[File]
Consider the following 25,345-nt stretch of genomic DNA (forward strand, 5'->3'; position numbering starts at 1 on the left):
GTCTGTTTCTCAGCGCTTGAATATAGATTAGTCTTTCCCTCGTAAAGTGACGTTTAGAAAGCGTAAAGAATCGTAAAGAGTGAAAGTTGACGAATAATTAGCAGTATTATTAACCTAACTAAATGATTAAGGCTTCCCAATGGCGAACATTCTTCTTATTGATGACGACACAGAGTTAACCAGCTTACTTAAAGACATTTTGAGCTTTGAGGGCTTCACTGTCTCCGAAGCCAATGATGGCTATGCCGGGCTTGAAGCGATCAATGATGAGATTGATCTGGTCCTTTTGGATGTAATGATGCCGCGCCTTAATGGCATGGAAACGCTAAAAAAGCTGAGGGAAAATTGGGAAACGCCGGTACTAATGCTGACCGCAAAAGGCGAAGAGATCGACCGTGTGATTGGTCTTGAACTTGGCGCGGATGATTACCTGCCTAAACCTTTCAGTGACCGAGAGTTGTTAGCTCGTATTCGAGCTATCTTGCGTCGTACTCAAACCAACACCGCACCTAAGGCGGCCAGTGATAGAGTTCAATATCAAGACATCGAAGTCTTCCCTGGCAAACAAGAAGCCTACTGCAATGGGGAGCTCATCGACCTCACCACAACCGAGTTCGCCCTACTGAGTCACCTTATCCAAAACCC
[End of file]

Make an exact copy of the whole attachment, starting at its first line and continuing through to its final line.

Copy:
Consider the following 25,345-nt stretch of genomic DNA (forward strand, 5'->3'; position numbering starts at 1 on the left):
GTCTGTTTCTCAGCGCTTGAATATAGATTAGTCTTTCCCTCGTAAAGTGACGTTTAGAAAGCGTAAAGAATCGTAAAGAGTGAAAGTTGACGAATAATTAGCAGTATTATTAACCTAACTAAATGATTAAGGCTTCCCAATGGCGAACATTCTTCTTATTGATGACGACACAGAGTTAACCAGCTTACTTAAAGACATTTTGAGCTTTGAGGGCTTCACTGTCTCCGAAGCCAATGATGGCTATGCCGGGCTTGAAGCGATCAATGATGAGATTGATCTGGTCCTTTTGGATGTAATGATGCCGCGCCTTAATGGCATGGAAACGCTAAAAAAGCTGAGGGAAAATTGGGAAACGCCGGTACTAATGCTGACCGCAAAAGGCGAAGAGATCGACCGTGTGATTGGTCTTGAACTTGGCGCGGATGATTACCTGCCTAAACCTTTCAGTGACCGAGAGTTGTTAGCTCGTATTCGAGCTATCTTGCGTCGTACTCAAACCAACACCGCACCTAAGGCGGCCAGTGATAGAGTTCAATATCAAGACATCGAAGTCTTCCCTGGCAAACAAGAAGCCTACTGCAATGGGGAGCTCATCGACCTCACCACAACCGAGTTCGCCCTACTGAGTCACCTTATCCAAAACCC